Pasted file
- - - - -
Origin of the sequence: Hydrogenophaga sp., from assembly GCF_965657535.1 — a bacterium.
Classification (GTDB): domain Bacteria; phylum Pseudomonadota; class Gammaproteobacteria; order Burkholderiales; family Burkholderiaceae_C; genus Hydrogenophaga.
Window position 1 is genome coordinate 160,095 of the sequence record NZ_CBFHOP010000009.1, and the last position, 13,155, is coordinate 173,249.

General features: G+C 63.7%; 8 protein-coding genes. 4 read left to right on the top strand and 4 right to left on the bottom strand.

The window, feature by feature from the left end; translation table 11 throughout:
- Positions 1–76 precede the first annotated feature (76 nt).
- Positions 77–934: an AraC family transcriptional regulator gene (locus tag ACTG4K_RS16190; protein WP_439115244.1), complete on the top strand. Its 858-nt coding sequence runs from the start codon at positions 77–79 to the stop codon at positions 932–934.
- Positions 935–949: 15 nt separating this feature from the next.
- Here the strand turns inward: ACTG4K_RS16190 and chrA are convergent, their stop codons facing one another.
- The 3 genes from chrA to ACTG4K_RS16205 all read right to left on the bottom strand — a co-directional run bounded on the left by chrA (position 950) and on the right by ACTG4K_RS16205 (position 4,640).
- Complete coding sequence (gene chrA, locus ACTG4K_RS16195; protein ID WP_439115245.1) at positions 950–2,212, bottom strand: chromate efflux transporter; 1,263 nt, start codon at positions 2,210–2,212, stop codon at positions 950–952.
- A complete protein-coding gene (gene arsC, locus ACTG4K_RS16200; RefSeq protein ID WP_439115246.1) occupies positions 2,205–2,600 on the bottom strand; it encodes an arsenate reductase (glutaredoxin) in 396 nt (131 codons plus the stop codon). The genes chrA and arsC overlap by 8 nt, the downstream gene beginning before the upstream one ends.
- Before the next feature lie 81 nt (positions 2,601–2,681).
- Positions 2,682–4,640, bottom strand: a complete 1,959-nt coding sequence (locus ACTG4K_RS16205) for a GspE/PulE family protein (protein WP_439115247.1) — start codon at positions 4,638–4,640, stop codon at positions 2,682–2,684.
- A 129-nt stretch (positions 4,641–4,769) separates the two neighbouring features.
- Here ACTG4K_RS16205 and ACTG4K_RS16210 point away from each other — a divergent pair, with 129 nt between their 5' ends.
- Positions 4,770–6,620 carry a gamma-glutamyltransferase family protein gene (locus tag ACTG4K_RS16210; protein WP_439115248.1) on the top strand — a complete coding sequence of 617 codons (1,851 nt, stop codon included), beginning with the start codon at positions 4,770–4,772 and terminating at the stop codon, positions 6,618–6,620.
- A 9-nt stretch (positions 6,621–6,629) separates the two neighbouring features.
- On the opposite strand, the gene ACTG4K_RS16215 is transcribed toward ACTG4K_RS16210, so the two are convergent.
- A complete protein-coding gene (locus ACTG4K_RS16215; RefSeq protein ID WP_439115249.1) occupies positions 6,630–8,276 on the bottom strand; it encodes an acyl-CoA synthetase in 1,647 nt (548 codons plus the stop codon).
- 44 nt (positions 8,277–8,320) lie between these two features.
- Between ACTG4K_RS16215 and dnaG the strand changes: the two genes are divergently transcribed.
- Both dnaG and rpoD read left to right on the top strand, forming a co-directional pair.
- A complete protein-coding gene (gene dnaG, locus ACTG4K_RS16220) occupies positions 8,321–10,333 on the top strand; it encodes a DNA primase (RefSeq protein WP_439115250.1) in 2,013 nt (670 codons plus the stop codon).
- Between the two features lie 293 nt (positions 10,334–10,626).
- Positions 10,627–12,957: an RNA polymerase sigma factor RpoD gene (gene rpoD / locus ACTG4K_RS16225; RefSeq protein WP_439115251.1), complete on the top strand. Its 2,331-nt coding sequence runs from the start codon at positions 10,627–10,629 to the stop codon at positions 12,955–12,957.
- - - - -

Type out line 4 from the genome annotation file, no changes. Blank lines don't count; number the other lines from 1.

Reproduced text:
General features: G+C 63.7%; 8 protein-coding genes. 4 read left to right on the top strand and 4 right to left on the bottom strand.